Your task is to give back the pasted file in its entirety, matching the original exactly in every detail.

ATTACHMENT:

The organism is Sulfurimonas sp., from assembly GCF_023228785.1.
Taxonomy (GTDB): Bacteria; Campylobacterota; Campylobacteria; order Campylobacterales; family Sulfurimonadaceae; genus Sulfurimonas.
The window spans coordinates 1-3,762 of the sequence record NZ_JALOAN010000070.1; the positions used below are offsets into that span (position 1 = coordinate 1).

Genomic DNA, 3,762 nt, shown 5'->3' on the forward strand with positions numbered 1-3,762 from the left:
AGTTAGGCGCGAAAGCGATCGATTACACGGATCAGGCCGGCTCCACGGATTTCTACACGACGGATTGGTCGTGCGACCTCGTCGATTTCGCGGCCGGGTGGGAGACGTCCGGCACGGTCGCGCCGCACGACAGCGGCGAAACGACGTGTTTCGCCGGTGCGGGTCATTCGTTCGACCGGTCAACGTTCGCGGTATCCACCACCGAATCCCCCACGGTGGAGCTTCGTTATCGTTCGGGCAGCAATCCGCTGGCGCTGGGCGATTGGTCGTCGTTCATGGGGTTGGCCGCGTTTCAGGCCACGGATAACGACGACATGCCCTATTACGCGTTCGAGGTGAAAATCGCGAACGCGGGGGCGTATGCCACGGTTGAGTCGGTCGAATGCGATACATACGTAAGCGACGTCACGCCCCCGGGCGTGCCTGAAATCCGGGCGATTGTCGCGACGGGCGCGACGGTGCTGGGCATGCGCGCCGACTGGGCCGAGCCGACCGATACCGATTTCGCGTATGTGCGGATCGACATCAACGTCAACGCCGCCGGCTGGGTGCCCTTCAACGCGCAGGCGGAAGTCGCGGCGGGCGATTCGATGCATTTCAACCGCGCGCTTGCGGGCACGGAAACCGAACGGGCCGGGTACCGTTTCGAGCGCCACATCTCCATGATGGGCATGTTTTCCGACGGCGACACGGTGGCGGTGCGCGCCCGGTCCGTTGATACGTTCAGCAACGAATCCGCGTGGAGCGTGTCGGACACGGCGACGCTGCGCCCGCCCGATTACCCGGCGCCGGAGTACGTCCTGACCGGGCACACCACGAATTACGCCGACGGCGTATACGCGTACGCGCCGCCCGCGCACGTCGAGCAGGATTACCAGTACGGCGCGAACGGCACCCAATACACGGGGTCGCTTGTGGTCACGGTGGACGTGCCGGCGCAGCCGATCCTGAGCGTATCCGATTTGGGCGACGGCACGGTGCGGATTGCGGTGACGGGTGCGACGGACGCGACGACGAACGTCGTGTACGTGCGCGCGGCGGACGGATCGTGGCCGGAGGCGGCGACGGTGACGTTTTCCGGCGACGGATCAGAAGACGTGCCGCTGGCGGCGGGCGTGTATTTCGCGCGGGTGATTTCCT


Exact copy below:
The organism is Sulfurimonas sp., from assembly GCF_023228785.1.
Taxonomy (GTDB): Bacteria; Campylobacterota; Campylobacteria; order Campylobacterales; family Sulfurimonadaceae; genus Sulfurimonas.
The window spans coordinates 1-3,762 of the sequence record NZ_JALOAN010000070.1; the positions used below are offsets into that span (position 1 = coordinate 1).

Genomic DNA, 3,762 nt, shown 5'->3' on the forward strand with positions numbered 1-3,762 from the left:
AGTTAGGCGCGAAAGCGATCGATTACACGGATCAGGCCGGCTCCACGGATTTCTACACGACGGATTGGTCGTGCGACCTCGTCGATTTCGCGGCCGGGTGGGAGACGTCCGGCACGGTCGCGCCGCACGACAGCGGCGAAACGACGTGTTTCGCCGGTGCGGGTCATTCGTTCGACCGGTCAACGTTCGCGGTATCCACCACCGAATCCCCCACGGTGGAGCTTCGTTATCGTTCGGGCAGCAATCCGCTGGCGCTGGGCGATTGGTCGTCGTTCATGGGGTTGGCCGCGTTTCAGGCCACGGATAACGACGACATGCCCTATTACGCGTTCGAGGTGAAAATCGCGAACGCGGGGGCGTATGCCACGGTTGAGTCGGTCGAATGCGATACATACGTAAGCGACGTCACGCCCCCGGGCGTGCCTGAAATCCGGGCGATTGTCGCGACGGGCGCGACGGTGCTGGGCATGCGCGCCGACTGGGCCGAGCCGACCGATACCGATTTCGCGTATGTGCGGATCGACATCAACGTCAACGCCGCCGGCTGGGTGCCCTTCAACGCGCAGGCGGAAGTCGCGGCGGGCGATTCGATGCATTTCAACCGCGCGCTTGCGGGCACGGAAACCGAACGGGCCGGGTACCGTTTCGAGCGCCACATCTCCATGATGGGCATGTTTTCCGACGGCGACACGGTGGCGGTGCGCGCCCGGTCCGTTGATACGTTCAGCAACGAATCCGCGTGGAGCGTGTCGGACACGGCGACGCTGCGCCCGCCCGATTACCCGGCGCCGGAGTACGTCCTGACCGGGCACACCACGAATTACGCCGACGGCGTATACGCGTACGCGCCGCCCGCGCACGTCGAGCAGGATTACCAGTACGGCGCGAACGGCACCCAATACACGGGGTCGCTTGTGGTCACGGTGGACGTGCCGGCGCAGCCGATCCTGAGCGTATCCGATTTGGGCGACGGCACGGTGCGGATTGCGGTGACGGGTGCGACGGACGCGACGACGAACGTCGTGTACGTGCGCGCGGCGGACGGATCGTGGCCGGAGGCGGCGACGGTGACGTTTTCCGGCGACGGATCAGAAGACGTGCCGCTGGCGGCGGGCGTGTATTTCGCGCGGGTGATTTCCT